Derby History Quiz
Modern day cell phones and "super" phones are really hand held computers, but there was an era when a telephone was just that - a device for sending and receiving a voice over hard wired land lines. We doubt that many would want to go back, but for this quiz, we stepped back just a bit to the days of the no longer so familiar black rotary dial phones. You couldn't use voice commands to call with this phone, but rather had to manually dial the number. An early Bell Telephone ad referred to the dialing as, "taking control of one of the world's largest and most ingenious machines. It is a giant mechanical brain which remembers and passes along the letters and numbers you select". It went on to say that, "Dial has made great strides in recent years, but greater things are in store". How right they were, but we wonder if they ever envisioned a day when you wouldn't even need the dial!
Direct dialing did not come into widespread use until the 1920's. In earlier years, you would call the operator and ask to be connected to another phone. If you look at a phone you will notice that each number is also associated with letters of the alphabet (1-ABC, 2-DEF, etc.). By the time that numbers evolved into the conventional 7 number scheme for dialing (xxx-xxxx), the first two or three spaces were associated with letters which gave each exchange a unique name associated with the exchange area. Someone calling an operator would ask to be connected to "Castle-1234" rather than 227-1234.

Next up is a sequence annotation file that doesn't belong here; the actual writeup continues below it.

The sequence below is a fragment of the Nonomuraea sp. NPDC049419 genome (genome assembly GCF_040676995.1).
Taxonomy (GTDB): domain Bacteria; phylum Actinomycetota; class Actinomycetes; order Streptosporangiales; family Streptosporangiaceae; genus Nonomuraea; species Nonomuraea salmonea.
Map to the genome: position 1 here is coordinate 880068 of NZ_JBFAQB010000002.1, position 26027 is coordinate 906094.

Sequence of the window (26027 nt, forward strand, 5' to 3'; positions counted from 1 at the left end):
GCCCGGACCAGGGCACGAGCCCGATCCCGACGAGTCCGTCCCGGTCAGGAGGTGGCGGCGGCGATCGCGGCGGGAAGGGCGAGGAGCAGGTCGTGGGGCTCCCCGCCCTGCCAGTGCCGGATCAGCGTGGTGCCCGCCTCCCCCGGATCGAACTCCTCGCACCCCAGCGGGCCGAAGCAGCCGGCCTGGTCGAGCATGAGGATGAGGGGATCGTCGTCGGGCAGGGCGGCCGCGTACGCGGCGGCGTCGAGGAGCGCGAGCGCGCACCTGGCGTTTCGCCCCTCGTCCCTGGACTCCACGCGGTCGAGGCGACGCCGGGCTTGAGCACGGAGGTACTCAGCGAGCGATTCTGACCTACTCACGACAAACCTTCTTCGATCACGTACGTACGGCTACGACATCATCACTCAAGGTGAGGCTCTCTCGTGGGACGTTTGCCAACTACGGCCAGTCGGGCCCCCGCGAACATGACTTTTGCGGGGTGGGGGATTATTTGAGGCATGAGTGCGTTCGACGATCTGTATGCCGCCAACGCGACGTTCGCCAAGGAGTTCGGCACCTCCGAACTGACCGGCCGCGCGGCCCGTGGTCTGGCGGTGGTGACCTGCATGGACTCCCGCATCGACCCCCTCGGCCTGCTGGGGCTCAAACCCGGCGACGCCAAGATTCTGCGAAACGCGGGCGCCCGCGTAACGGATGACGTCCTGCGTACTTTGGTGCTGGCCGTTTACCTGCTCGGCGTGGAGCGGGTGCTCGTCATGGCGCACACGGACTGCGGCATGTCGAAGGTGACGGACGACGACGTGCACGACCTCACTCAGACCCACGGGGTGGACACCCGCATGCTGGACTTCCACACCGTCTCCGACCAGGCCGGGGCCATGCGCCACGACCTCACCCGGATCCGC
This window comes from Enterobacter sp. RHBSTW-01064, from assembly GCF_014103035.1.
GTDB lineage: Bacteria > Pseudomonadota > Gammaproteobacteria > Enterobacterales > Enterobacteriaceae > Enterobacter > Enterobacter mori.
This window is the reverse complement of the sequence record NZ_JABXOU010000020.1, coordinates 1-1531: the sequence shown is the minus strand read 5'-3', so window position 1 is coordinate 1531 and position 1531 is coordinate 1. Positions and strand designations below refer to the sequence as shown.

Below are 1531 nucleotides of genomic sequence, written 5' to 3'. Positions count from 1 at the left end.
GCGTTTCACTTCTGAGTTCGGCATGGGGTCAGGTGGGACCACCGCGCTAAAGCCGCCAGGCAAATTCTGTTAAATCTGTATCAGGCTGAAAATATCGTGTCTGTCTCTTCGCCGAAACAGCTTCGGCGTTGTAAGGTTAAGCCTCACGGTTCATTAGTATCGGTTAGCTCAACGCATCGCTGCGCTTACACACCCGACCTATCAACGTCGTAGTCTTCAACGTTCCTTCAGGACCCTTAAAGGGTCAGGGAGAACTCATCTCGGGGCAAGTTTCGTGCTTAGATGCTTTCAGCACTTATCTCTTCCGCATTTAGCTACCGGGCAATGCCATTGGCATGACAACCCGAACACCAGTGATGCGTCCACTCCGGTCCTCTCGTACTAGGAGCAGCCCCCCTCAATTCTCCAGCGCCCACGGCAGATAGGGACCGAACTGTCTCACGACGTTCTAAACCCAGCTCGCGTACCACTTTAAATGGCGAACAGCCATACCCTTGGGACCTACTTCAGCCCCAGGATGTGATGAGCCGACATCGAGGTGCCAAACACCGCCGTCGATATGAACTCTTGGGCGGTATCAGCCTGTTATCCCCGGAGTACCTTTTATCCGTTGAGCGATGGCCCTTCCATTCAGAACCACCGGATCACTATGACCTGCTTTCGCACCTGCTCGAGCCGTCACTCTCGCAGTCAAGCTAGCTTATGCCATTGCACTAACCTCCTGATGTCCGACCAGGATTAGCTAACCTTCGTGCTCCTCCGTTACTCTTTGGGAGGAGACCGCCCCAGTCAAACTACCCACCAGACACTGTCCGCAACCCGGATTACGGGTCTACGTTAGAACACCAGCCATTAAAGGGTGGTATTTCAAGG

By 1955, the Bell system was recommending names to be used for the letter combinations, but the names are long gone from use. But for this quiz, we want to resurrect Derby's exchange name. For example, In Derby the first three digits were 734, and the word associated was REGENT.
Correct answers were received from: Carol Pendagast, John M. Rak, Howard Bradshaw, Marc J. Garofalo, Donna Jeanne (Turschmann) Curtiss, maureen murphy, anita Dugatto, Fred Muratori, Neil V. Dorso, Moss Cremoldi, Dennis Kisyk, Naya Esposito, John Drauss, Jack O'Callaghan, tony cannici, Edward Baclawski, Frank Lazowski, Nick from Terryville, Chuck Stankye, Virginia "Bomba" Ljungquist, Kathy Brown, Michael J Regan, Jack Vagnini, Tom Gambaccini, Fred Grant, Bob Ahearn, Jack Sheehy, james sheehy, Sharon J, Renee Granato Mercede, JohnKowarik, Arlene Lombardi, Chris Kalesavich, John Marganski, Robert Pasquini, Dan Santoro, rick dunne, Brad Bowers, John Moran, Mary Ann (Culmo) Mason DHS Class of 1956, John DeBarbieri, Paul Dinice, Jim Norris, Ted Estwan, robert fette, Ron Culmo, Mildred Fatterusso, Ray Allen (DHS 75), Donna Perry, Mary Ellen Slywka, Kathy Brown, MARILYN MIZII, tom lenart, Tom Marcucio, mary skurat, Steve Tyburski, Joe Titta, Pat Filan, Joe Dedo, RUTH E. BARNETT, Marsha Pettengill, Laura A. Wabno, Joe Montini, Bonnie Berman, Dayton Homes, Coleen R Wilson, DAVID A RIZZIO, Deirdre Filan Curtis, Paul Comkowycz, David M Hughes, don dufresne, Ann Searles, Albert Nimons, Kimberley Shelton, Sean Conlon, brian mcmahon, Bernard Williamson, BOB SCOVIN, Peter Aliferis, Gary Parker, Louise Pitney, John Millea, John Stobierski, Pat Shelton, Lynne Anglace and Tom Lionetti. There was also one anonymous answer.
To see our earlier quizzes and learn more about Derby's unique history, click here.